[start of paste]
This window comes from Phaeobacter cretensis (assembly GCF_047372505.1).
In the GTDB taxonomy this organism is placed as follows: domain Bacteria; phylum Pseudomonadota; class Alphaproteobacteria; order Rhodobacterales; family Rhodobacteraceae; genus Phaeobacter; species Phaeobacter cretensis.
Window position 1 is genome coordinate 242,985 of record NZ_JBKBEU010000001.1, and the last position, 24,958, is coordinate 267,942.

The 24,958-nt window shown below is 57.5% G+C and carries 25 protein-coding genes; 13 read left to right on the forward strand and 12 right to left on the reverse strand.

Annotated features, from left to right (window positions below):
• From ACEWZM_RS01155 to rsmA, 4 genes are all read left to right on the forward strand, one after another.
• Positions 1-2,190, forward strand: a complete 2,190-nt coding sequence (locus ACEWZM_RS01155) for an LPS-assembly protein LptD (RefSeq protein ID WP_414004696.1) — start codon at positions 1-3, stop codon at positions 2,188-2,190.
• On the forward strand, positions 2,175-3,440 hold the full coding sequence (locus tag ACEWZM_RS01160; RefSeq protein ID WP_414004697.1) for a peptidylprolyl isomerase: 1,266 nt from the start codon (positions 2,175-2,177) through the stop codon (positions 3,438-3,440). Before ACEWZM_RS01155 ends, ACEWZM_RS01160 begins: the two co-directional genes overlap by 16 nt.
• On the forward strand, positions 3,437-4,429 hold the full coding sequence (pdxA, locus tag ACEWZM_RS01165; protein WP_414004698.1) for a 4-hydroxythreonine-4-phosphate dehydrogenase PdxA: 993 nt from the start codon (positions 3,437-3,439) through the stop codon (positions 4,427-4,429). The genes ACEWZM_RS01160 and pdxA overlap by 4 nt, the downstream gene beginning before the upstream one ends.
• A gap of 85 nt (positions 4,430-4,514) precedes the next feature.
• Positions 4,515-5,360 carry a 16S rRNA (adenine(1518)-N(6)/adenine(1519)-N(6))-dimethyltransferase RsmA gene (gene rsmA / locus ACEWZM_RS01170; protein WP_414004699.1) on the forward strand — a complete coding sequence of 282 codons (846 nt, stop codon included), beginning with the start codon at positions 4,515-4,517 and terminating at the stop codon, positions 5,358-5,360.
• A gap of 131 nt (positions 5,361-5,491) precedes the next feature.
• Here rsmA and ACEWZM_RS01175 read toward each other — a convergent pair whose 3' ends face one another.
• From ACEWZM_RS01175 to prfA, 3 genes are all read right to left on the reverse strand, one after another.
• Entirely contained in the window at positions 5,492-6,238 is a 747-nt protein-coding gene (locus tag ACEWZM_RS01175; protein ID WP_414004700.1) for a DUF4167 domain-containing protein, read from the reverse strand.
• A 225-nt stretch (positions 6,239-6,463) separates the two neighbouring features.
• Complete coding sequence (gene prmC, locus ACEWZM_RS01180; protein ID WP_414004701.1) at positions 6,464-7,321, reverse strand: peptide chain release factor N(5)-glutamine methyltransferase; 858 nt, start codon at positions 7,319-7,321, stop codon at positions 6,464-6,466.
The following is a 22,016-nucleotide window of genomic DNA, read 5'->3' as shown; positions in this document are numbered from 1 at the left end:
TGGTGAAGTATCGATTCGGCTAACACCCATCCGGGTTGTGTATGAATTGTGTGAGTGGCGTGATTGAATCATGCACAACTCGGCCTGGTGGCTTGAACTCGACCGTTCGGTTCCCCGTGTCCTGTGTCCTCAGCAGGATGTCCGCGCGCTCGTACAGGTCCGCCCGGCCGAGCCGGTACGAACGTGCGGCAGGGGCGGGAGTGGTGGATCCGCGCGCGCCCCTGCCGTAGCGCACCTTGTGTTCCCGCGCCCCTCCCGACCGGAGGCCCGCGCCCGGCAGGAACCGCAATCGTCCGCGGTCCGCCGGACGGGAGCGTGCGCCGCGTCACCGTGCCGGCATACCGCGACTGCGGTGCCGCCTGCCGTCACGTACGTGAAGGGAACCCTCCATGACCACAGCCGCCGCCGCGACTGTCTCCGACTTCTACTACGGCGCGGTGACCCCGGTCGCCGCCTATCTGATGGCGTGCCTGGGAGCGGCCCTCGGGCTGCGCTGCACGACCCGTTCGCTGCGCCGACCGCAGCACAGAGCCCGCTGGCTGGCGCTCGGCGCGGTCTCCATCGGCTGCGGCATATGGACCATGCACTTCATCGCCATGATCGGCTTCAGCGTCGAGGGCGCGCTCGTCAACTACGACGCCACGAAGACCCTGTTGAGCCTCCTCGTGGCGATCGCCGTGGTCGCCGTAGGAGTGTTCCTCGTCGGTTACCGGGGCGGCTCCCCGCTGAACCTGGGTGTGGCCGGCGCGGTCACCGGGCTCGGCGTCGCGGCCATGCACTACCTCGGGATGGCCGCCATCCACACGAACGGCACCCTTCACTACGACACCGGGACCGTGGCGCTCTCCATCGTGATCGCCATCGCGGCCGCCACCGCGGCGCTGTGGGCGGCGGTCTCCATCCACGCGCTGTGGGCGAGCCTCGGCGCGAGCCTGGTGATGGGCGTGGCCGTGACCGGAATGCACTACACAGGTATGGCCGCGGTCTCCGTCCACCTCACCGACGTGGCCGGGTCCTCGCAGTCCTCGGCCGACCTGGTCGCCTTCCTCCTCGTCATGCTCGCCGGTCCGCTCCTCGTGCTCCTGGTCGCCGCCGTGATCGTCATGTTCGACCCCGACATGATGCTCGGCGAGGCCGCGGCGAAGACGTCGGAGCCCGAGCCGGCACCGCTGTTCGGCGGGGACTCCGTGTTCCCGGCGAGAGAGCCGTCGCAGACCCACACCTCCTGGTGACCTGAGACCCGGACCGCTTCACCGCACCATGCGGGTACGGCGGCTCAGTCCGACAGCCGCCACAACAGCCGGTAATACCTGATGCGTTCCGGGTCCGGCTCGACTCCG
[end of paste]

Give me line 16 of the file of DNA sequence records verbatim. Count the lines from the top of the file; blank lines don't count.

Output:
• A 225-nt stretch (positions 6,239-6,463) separates the two neighbouring features.